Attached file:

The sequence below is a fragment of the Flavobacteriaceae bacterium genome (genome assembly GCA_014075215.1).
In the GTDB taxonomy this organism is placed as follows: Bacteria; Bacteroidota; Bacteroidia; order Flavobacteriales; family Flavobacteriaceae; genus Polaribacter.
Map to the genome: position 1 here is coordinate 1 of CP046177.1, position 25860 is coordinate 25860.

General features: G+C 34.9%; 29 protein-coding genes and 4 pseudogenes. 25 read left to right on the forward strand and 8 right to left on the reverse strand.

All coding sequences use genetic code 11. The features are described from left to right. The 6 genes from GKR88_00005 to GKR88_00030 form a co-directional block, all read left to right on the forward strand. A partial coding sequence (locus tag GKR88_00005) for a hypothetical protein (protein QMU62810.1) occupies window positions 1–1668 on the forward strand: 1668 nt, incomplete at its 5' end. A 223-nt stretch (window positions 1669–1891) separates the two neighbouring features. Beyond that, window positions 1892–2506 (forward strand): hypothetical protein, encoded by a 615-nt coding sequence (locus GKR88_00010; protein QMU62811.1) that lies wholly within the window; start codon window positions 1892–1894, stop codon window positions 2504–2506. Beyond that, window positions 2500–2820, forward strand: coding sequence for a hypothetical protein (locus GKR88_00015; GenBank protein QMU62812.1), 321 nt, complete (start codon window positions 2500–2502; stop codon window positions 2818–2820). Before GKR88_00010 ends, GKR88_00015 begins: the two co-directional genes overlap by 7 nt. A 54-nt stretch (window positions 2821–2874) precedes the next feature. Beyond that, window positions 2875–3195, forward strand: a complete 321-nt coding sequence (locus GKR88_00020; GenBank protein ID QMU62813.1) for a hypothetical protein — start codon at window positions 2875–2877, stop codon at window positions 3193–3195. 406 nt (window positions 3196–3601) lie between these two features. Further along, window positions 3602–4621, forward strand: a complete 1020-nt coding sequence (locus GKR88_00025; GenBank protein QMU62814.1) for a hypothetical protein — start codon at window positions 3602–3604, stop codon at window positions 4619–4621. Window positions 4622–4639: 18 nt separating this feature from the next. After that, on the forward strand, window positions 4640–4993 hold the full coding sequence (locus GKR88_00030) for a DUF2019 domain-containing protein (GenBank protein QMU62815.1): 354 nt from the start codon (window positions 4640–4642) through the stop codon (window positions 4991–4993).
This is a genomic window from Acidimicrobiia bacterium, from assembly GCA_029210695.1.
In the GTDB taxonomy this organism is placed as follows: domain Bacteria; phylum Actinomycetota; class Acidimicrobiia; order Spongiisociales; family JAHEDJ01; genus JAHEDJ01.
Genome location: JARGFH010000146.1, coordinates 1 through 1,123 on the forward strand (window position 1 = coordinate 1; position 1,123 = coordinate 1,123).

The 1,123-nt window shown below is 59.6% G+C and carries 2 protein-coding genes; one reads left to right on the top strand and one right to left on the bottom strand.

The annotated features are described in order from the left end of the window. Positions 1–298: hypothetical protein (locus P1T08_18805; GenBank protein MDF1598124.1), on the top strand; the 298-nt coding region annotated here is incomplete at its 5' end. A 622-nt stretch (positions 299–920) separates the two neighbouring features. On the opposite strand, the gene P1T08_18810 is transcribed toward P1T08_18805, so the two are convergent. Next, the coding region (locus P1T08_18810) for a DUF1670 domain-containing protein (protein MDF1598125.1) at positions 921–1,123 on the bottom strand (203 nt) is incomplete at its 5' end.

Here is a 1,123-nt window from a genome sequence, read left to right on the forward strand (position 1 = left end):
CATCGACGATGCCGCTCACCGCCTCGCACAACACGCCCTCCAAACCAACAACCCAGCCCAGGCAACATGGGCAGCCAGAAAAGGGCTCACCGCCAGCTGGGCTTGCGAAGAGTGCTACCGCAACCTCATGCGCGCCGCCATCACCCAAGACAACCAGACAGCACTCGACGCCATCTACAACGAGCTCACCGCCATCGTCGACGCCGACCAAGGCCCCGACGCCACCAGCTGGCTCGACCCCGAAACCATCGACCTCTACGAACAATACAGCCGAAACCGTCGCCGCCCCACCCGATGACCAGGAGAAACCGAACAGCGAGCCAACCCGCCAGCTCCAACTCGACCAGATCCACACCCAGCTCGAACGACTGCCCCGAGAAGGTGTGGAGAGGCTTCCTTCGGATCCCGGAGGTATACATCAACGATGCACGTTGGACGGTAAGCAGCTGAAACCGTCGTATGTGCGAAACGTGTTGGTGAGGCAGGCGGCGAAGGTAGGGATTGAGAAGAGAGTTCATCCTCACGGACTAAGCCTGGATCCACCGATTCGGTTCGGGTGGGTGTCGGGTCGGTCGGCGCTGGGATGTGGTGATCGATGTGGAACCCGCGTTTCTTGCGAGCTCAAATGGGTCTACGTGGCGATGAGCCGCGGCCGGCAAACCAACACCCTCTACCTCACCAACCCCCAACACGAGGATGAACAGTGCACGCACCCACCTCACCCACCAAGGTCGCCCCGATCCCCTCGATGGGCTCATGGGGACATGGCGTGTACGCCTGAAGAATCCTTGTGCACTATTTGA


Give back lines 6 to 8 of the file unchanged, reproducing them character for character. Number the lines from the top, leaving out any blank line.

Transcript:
This is a genomic window from Acidimicrobiia bacterium, from assembly GCA_029210695.1.
In the GTDB taxonomy this organism is placed as follows: domain Bacteria; phylum Actinomycetota; class Acidimicrobiia; order Spongiisociales; family JAHEDJ01; genus JAHEDJ01.
Genome location: JARGFH010000146.1, coordinates 1 through 1,123 on the forward strand (window position 1 = coordinate 1; position 1,123 = coordinate 1,123).